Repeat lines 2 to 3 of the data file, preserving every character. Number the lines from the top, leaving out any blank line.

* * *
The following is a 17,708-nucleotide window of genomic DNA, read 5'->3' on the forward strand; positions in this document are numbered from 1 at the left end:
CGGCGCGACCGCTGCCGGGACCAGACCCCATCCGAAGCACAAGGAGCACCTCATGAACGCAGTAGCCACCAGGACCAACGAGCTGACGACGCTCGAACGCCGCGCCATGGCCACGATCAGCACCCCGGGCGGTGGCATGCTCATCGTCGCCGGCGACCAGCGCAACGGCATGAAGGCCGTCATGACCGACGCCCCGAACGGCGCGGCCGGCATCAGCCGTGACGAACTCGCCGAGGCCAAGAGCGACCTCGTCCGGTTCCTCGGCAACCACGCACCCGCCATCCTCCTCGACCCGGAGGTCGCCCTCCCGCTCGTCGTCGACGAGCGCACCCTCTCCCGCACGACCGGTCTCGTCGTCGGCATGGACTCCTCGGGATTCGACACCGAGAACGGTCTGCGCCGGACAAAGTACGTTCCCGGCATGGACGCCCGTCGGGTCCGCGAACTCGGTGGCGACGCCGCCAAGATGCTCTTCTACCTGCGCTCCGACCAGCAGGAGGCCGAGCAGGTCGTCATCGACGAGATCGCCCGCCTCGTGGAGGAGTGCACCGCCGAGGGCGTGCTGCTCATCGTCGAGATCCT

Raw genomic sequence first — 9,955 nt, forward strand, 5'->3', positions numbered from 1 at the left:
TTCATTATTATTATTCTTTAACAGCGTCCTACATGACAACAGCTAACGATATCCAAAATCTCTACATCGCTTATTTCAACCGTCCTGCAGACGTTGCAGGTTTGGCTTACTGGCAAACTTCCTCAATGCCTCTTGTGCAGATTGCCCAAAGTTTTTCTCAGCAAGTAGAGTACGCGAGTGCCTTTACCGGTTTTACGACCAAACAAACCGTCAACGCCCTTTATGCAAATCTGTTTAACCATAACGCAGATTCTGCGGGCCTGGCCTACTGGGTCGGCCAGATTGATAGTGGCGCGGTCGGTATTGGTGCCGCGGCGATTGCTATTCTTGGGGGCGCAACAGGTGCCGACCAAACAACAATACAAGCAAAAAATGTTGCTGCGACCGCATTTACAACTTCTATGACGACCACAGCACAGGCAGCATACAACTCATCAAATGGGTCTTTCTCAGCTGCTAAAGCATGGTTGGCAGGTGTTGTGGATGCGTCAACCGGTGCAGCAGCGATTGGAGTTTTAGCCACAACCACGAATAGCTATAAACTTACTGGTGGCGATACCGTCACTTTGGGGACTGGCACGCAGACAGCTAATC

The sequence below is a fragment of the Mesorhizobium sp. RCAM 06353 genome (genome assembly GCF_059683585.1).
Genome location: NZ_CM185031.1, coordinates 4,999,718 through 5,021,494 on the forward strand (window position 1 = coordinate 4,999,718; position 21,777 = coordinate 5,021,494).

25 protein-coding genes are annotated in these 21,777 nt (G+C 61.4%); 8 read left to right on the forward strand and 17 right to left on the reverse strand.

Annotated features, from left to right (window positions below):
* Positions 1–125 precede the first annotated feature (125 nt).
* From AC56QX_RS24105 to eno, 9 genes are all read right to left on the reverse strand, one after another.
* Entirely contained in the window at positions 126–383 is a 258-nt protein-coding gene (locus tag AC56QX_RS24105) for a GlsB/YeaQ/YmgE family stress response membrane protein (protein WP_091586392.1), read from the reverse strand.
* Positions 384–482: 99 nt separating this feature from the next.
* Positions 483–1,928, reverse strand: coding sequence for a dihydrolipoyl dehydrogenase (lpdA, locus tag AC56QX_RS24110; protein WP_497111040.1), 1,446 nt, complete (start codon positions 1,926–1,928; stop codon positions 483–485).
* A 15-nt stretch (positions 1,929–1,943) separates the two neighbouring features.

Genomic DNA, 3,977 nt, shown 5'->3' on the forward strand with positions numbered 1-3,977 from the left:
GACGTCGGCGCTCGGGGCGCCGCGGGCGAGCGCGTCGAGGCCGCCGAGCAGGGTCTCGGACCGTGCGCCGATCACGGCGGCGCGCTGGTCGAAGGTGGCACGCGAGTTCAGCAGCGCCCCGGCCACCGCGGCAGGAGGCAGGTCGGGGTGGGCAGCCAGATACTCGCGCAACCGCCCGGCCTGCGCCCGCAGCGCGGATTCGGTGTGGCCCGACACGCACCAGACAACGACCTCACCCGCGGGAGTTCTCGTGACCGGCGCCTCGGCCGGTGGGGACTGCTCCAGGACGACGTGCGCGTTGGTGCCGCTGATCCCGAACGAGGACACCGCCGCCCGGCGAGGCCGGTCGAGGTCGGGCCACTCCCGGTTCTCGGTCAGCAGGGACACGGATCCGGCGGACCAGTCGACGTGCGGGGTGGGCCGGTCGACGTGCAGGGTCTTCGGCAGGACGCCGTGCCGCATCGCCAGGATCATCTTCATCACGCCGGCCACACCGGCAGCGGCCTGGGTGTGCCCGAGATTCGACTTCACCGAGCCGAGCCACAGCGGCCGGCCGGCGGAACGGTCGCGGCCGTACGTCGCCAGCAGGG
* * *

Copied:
CGGCGCGACCGCTGCCGGGACCAGACCCCATCCGAAGCACAAGGAGCACCTCATGAACGCAGTAGCCACCAGGACCAACGAGCTGACGACGCTCGAACGCCGCGCCATGGCCACGATCAGCACCCCGGGCGGTGGCATGCTCATCGTCGCCGGCGACCAGCGCAACGGCATGAAGGCCGTCATGACCGACGCCCCGAACGGCGCGGCCGGCATCAGCCGTGACGAACTCGCCGAGGCCAAGAGCGACCTCGTCCGGTTCCTCGGCAACCACGCACCCGCCATCCTCCTCGACCCGGAGGTCGCCCTCCCGCTCGTCGTCGACGAGCGCACCCTCTCCCGCACGACCGGTCTCGTCGTCGGCATGGACTCCTCGGGATTCGACACCGAGAACGGTCTGCGCCGGACAAAGTACGTTCCCGGCATGGACGCCCGTCGGGTCCGCGAACTCGGTGGCGACGCCGCCAAGATGCTCTTCTACCTGCGCTCCGACCAGCAGGAGGCCGAGCAGGTCGTCATCGACGAGATCGCCCGCCTCGTGGAGGAGTGCACCGCCGAGGGCGTGCTGCTCATCGTCGAGATCCT

Raw genomic sequence first — 9,955 nt, forward strand, 5'->3', positions numbered from 1 at the left: